End of Watch

Director: David Ayer
Year Released: 2012
Rating: 2.5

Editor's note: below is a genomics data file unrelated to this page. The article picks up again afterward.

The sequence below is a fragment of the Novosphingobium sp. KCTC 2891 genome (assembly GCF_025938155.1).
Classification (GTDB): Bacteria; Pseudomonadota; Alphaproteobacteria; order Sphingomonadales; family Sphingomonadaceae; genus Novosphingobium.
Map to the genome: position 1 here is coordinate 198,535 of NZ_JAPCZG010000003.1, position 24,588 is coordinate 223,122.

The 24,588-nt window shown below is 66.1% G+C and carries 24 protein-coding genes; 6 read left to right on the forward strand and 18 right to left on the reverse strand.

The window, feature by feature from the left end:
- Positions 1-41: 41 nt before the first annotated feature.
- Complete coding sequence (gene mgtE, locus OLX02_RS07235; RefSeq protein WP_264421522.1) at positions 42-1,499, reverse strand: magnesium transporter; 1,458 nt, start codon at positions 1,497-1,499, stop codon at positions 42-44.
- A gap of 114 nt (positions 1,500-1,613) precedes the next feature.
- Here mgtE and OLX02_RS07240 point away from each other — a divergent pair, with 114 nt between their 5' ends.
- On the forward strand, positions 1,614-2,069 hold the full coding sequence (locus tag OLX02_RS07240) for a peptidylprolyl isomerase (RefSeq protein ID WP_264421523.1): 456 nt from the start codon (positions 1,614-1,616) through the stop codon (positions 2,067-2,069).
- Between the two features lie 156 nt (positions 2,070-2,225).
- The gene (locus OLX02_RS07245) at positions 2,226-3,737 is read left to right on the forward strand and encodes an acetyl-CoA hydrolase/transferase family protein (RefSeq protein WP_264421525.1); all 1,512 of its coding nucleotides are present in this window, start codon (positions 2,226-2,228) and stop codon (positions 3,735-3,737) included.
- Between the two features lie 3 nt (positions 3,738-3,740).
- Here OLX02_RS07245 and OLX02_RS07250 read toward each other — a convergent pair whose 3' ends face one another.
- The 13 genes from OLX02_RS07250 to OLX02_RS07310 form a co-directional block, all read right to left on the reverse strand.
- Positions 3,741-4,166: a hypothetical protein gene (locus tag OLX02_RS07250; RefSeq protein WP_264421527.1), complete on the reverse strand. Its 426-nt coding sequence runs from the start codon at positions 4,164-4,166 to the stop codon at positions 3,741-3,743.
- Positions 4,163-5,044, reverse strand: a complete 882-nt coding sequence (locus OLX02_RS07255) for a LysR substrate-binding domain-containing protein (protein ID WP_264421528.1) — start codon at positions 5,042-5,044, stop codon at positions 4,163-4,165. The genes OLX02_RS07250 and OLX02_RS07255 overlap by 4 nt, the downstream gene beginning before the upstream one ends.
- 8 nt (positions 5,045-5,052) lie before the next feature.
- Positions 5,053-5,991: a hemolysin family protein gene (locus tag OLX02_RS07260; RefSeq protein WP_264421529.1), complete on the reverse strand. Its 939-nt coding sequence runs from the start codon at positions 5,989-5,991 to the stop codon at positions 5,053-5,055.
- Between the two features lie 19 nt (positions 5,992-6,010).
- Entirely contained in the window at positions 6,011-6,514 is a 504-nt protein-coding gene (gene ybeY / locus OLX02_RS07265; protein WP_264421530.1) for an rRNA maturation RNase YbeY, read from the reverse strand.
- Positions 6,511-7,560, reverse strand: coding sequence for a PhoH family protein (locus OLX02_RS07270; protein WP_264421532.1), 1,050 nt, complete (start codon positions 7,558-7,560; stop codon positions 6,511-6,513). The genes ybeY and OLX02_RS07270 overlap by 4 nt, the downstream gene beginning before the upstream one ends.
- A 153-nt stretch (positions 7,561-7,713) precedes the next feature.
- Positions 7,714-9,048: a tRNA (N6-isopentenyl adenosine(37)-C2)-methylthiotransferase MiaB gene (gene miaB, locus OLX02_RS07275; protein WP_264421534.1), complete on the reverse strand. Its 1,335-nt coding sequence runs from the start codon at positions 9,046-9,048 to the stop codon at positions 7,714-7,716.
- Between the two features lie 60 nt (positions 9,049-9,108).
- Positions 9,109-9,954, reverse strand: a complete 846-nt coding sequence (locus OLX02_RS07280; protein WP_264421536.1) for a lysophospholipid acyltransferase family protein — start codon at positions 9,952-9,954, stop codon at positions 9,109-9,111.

A gung-ho Los Angeles police department officer (Jake Gyllenhaal) begins recording his daily activities in one of the most dangerous locations in the city (for a "class project") with loyal partner Michael Peña as the two of them repeatedly get involved with incredibly dangerous situations involving local gangs - their (arguably reckless) tactics eventually get them targeted by a truly dangerous cartel bent on executing them. Though the flag-waving super-patriotism (dare I say Cop Hero Worship?) and sometimes obnoxious 'cinematography' (super shaky home cam y'all!) are serious impediments, I think the interaction between Gyllenhaal and Peña is what holds it together - their banter (was it scripted?) and playfulness make them compelling figures, so when their bravado gets the better of them and they wind up in some dangerous scenario, I can't help but pull for them to come through all right (spoiler: at the end, they take one risk too many). I'll leave it to people-in-the-know to comment on how factually accurate this all is - I find it personally hard to believe notorious thugs would ever compliment or talk to the cops or voluntarily get into a fistfight (for 'respect' I'm taking it) - though for sheer manic energy (testosterone coupled with steroids) it's formidable in parts.